Many issues are at stake in the upcoming election. The fate of the climate crisis is on the ballot this cycle, with two candidates whose viewpoints on the issue contrast dramatically. President Donald Trump, the Republican candidate, has no plan and simply denies climate change’s existence. His agenda has, and will continue to be, driven by fossil fuel interests. Eighty-five percent of oil and gas donations have gone to President Donald Trump’s campaign or to Republican candidates and conservative causes this election year (Marketplace.org). U.S government scientists released the most recent National Climate Assessment, which detailed the scientific consensus on climate change and examined the denial of the government to address the threat. President Trump refused to acknowledge the study’s findings, despite it being based on thousands of other reputable studies, and being backed by 13 federal agencies. This is just one example of the blindspots that the current administration holds in the face of the climate crisis. Duncan Goddard (12), an AP Government student, says, “I hate to just boost one candidate on the failing of the other, but any response to the climate crisis will be better than Trump’s.”
Conversely, the Democratic candidate, former Vice President Joe Biden, has taken a much different stance on the issue. “This is one of the areas that Biden has been shockingly progressive about,” remarked Goddard, a major reason why he has chosen to support the Democratic nominee.
This “radical-ness” of his plan is due, in part, to how Biden chose to develop his policies on climate. The Biden-Sanders Unity Task Force was a committee that consulted with the more progressive factions of the Democratic party and worked with activist groups like the Sunrise Movement, which has spearheaded the push for a Green New Deal.
It is important to note that Biden does not support the Green New Deal, which he made clear in the first presidential debate. While his campaign website says, “Biden believes the Green New Deal is a crucial framework for meeting the climate challenges we face,” he puts his support into the two trillion dollar “Biden Plan.” “Joe Biden’s climate plan isn’t everything, but it isn’t nothing at all,” said Varshini Prakash, the founder of Sunrise Movement, in an interview with CBS. The Biden Plan takes aspects from the Green New Deal, and scales them back to narrowly focus on parts of society. The Green New Deal is a movement of policies, and while Biden tackles many of the same issues, he’s chosen to focus on infrastructure and jobs. In essence, the plan is to link the economic recovery from the pandemic to addressing the climate crisis, cut emissions to zero by 2050 and do all of that sustainably.
There are five major parts to the Biden Plan, summarized below:
- Biden will lead the US into a 100% green economy, meaning that economic reliance on fossil fuels in the United States will cease to exist by 2050. Instead, the country will function on green energy, such as solar, hydro and wind leading the green energy sector. Additionally, he will pressure Congress to:
a. establish an enforcement mechanism that includes milestone targets no later than the end of his first term in 2025,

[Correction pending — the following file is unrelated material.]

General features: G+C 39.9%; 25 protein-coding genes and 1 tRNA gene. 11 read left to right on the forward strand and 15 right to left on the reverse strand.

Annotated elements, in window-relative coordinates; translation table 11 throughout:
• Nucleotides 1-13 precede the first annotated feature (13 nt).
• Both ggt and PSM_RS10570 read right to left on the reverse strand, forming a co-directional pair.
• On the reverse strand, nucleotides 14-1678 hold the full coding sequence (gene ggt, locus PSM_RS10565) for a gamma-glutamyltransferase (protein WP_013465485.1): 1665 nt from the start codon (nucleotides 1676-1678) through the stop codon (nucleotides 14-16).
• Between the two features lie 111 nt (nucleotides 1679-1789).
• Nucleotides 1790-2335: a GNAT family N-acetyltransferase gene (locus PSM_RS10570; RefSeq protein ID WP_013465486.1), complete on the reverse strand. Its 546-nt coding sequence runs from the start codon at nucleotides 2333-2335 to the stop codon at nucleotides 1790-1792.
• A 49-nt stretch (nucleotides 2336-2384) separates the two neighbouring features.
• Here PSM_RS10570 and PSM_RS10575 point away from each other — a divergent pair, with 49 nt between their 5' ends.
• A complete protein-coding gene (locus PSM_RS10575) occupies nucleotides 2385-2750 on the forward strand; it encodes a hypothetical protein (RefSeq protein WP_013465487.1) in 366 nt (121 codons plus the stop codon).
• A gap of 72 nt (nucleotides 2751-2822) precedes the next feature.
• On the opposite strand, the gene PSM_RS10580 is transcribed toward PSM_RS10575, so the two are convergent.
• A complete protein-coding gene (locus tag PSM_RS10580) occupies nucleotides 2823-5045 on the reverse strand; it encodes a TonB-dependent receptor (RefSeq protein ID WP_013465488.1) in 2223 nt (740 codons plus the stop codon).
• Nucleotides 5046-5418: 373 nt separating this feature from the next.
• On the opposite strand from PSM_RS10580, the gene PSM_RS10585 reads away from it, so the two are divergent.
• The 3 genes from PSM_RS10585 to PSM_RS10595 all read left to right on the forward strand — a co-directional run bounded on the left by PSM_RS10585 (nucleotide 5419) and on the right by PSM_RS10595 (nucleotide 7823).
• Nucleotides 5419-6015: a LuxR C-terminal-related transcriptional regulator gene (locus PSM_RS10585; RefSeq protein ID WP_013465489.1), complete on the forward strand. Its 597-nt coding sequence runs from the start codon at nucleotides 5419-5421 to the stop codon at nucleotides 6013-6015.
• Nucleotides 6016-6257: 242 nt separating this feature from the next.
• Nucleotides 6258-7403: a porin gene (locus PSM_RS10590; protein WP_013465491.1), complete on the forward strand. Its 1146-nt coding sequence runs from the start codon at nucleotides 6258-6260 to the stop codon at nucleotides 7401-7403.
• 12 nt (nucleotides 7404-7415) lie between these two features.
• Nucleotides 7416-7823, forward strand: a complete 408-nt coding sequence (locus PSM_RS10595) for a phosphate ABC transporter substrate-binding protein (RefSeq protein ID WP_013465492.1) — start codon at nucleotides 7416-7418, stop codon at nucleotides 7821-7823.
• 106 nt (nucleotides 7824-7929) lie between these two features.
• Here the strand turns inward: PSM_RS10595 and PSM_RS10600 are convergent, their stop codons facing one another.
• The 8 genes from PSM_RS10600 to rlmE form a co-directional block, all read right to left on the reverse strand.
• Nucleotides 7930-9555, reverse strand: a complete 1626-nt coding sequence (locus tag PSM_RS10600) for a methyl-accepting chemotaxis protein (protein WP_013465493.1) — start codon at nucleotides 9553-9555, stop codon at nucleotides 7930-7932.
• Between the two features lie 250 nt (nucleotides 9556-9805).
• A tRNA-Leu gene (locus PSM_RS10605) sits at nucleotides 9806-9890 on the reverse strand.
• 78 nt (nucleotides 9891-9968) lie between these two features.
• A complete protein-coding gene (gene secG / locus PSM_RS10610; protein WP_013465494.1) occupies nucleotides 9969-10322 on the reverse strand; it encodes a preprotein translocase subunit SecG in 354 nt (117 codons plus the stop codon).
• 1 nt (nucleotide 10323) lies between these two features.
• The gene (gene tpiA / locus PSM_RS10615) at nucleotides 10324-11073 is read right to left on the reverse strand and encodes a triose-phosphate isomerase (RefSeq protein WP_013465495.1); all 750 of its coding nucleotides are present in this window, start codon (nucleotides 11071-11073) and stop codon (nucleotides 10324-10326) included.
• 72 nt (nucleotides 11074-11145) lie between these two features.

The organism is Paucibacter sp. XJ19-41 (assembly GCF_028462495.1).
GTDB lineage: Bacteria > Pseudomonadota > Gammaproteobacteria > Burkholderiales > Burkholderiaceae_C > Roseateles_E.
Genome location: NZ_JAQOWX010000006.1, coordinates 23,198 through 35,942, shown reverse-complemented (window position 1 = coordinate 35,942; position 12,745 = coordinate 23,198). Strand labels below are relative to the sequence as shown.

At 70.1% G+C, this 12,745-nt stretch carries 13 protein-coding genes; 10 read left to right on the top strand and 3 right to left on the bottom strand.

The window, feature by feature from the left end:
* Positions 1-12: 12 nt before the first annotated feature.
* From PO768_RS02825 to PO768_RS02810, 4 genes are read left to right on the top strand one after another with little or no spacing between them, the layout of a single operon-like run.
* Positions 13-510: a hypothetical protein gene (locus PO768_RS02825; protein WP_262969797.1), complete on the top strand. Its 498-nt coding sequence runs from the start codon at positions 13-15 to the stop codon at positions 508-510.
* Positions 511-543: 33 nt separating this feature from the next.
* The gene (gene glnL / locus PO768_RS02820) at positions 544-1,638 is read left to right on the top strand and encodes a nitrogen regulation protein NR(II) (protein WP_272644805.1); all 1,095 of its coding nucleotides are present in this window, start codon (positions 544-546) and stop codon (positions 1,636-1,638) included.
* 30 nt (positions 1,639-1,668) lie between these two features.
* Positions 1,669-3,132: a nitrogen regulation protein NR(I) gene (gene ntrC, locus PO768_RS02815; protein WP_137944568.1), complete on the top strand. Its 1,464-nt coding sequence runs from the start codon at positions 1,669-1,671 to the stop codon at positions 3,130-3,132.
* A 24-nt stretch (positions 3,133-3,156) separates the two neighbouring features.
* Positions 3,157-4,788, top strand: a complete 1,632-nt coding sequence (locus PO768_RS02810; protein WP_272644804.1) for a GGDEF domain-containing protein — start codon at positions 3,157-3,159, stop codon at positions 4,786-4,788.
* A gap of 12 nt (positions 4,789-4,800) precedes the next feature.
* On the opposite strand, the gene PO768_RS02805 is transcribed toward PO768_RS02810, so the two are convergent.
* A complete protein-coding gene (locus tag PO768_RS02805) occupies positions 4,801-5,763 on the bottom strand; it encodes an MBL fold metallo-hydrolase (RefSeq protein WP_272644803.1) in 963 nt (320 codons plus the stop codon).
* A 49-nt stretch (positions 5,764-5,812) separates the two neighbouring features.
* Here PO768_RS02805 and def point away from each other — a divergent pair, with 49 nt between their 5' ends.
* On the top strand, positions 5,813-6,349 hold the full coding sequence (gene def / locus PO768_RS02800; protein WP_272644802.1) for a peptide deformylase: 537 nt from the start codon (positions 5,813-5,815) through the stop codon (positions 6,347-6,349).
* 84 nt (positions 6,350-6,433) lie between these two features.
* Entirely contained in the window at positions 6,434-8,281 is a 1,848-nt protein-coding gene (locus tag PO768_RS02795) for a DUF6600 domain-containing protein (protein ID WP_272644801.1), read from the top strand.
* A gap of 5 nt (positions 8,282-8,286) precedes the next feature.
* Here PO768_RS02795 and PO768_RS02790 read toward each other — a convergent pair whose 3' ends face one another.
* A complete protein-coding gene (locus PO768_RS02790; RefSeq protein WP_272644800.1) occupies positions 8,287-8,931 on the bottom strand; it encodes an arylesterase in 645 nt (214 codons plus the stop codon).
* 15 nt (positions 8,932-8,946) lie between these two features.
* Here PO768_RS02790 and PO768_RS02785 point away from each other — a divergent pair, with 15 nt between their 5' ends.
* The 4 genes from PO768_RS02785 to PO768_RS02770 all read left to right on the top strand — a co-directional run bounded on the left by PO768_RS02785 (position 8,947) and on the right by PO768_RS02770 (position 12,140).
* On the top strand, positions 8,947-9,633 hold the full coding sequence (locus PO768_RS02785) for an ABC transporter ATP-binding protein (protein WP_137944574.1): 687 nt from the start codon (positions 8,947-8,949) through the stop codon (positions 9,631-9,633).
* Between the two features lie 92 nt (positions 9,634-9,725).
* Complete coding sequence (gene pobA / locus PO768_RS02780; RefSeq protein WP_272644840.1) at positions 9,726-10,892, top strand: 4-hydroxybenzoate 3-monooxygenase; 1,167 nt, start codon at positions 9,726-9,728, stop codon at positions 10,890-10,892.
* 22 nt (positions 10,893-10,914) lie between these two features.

b. make historic investments in clean energy and climate research and innovation,
c. incentivize the rapid deployment of new clean energy initiatives across the economy, targeting communities most impacted by climate change.
- Biden will prioritize resilience in infrastructure and from day one, make smart investments to ensure that buildings, water and transportation will be able to withstand the current and future impacts of a changing climate. He wants to use federal power to develop region specific climate plans, partnering with local scientists so the most accurate and relevant data and tools are available.
- He will try to restore the United States’ reputation as a leader against climate change on the world stage. This would be done first by rejoining the Paris Climate Accords, and then, using “America’s economic leverage and power of example,” pressuring other countries into refining their domestic climate targets. In terms of foreign policy, he hopes to prioritize the climate crisis in America’s relations with other countries, national security and the country’s approach to international trade.
- Biden will hold big polluters and the fossil fuel industry accountable, especially when it comes to the abuse that has disproportionately impacted communities of color and historically marginalized communities. He’ll make sure that there is widespread access to clean, safe drinking water and that the development of solutions to problems communities have faced is an equitable, community centered process.
- Finally, Biden promises that with this transition to a green economy, no worker will be left behind. Those who have sacrificed their families, health and happiness to help the nation’s economy grow, will have a place in it, even after traditional economic measures have been replaced.
If Biden is able to fulfill his plan if elected, Prakash says that it would represent a “seismic shift in climate policy at the federal level.” Goddard agrees, “If Biden is able to follow through with his plan, it will represent the strongest use of executive power since FDR, and just hopefully, just as it was done back then, his actions will propel us into a new, green era, where the threat of climate change has been subdued.”